3 ways #frozen gets it right about older sisters

You know I am the mother of a young daughter and therefore I was practically conscripted to see “Frozen” which…was not a chore at all.  In spite of the absurdly small waists and absurdly big doe eyes of the main characters Ana and Elsa, I enjoyed it immensely. I know you have all overdosed on the soundtrack and have gone back to watch it in 3D and you are SUCH a fangirl of the girl power message of the film, but, to quote Princess Anna, “Can I say something crazy?” Because I really think our heroine is Elsa. And here are 3 reasons why (spoiler alert):

1. Elsa gives up a life of interaction in order to shield her little sister Anna from harm.

This is what older sisters do. We have powers that can be used for good or evil–okay, so all of us do. By virtue of being an elder sister, though, we are endowed with a special blend of power and pressure. We pave the way for things. We break our parents in. We are the kids that they test their flashcards on, their ability to negotiate The Terms of Things with us. They tell us stuff, much of which we wish they didn’t. We overhear things and we work awfully hard, just like Elsa does, to shield our younger sibling(s) from these truths.

Anna doesn’t understand this and she gets all the sympathy when she has no one to help her build a snowman. What she doesn’t understand, of course, is that the person who can help her build the best snowman, to help her have the most fun making the coolest things, also has the power to destroy everything, and this is really really painful for older siblings. We want so much to be cool with everything, to give our sibs rides places and teach them stuff that no one else is going to teach them, but we know too much. We know the consequences and they are grave.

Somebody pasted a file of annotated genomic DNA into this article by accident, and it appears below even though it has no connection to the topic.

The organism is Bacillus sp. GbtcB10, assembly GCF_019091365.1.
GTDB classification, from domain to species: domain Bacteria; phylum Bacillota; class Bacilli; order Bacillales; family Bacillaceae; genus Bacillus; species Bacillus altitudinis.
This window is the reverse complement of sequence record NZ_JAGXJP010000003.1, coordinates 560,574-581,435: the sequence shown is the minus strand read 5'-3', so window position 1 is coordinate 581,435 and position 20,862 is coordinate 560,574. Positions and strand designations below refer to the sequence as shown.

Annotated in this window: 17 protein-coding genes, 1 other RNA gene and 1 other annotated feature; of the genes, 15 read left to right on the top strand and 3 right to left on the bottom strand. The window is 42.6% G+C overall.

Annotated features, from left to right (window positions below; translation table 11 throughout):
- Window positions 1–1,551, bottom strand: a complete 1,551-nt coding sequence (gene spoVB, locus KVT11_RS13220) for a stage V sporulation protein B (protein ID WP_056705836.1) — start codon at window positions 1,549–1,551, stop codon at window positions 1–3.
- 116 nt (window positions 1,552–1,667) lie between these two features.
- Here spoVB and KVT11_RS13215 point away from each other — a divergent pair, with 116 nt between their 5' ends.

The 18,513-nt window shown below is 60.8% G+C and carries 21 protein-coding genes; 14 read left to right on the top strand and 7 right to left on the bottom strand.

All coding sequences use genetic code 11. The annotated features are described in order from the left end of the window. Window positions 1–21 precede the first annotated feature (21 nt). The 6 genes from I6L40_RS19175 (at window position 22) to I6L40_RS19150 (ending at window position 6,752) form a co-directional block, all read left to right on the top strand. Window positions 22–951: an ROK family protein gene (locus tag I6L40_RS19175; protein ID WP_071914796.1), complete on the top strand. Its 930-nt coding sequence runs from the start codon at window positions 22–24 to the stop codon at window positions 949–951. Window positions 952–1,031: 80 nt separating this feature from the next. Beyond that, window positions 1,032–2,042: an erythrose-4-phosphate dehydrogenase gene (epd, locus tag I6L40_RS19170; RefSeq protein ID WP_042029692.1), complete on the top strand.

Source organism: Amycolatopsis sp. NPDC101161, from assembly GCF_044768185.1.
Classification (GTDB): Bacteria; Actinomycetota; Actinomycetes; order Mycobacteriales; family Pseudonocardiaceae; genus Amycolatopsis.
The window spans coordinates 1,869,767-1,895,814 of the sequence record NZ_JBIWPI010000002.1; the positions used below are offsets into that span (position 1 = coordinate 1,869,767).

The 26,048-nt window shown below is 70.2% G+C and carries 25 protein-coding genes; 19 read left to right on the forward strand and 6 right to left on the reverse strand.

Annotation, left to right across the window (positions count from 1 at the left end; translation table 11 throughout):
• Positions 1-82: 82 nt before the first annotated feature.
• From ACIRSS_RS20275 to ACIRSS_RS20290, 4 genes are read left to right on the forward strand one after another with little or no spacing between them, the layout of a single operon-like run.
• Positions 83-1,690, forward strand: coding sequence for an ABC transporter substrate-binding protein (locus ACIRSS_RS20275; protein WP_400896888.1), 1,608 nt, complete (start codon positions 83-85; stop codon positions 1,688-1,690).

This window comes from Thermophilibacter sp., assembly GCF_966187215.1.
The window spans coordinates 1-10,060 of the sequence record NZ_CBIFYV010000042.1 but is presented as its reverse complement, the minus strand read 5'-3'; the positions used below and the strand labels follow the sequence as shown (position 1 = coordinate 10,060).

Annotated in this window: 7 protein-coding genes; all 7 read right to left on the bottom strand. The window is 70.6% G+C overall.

2. Elsa has to grieve alone, grow up alone, accept the throne alone.

Think about Princes William and Harry for a moment. Who’s allowed to be the baller? Who’s allowed to run amok in college, to keep calm and frat boy on?

Harry, right? He’s the younger one. He’s free to be. William, on the other hand, he’s no Free Willy. He has to be upstanding. Everyone knows he’s heir to the throne. He carries the burden of eldership, of mentorship. He can’t disgrace the crown in the same way a younger sibling can, a younger sibling who is not as accountable to the lineage as directly as big bro is.

Anna, as the younger sister, could conceivably have left the castle gates and pursued friendships and romantic relationships freely. Instead, we are led to believe that she stays inside the castle until Elsa’s coronation. Elsa, however, was quarantined to her room so as not to harm anyone with her powers to freeze minds and hearts.

I have felt this way for at least 3,004 years. As the oldest of my siblings and all of my cousins, I wish the I did not have to be the first one to leave home, to go to college, to get married, to have children. Okay, so I didn’t HAVE to do all those things. I could have waited, but I chose to do all those things when I did, and that was first in line (I think? Anyone else get secretly knocked up? I’ll find out somehow, I’m the oldest, afterall.) There’s just something appealing about someone else setting up shop in the Promised Land and sending you a postcard “Awaiting your arrival–xoxo, Your Older, Wiser Cousin.”

Anna is the supposed hero of the film because she saves Arendelle. But she’s also terribly hasty and impulsive and creates a whole lotta mess in her wake. Elsa abandons the kingdom, sure. But she also has the best of intentions in secluding herself because she knows a few things, like how you shouldn’t get engaged to some guy the same night you meet him at a party.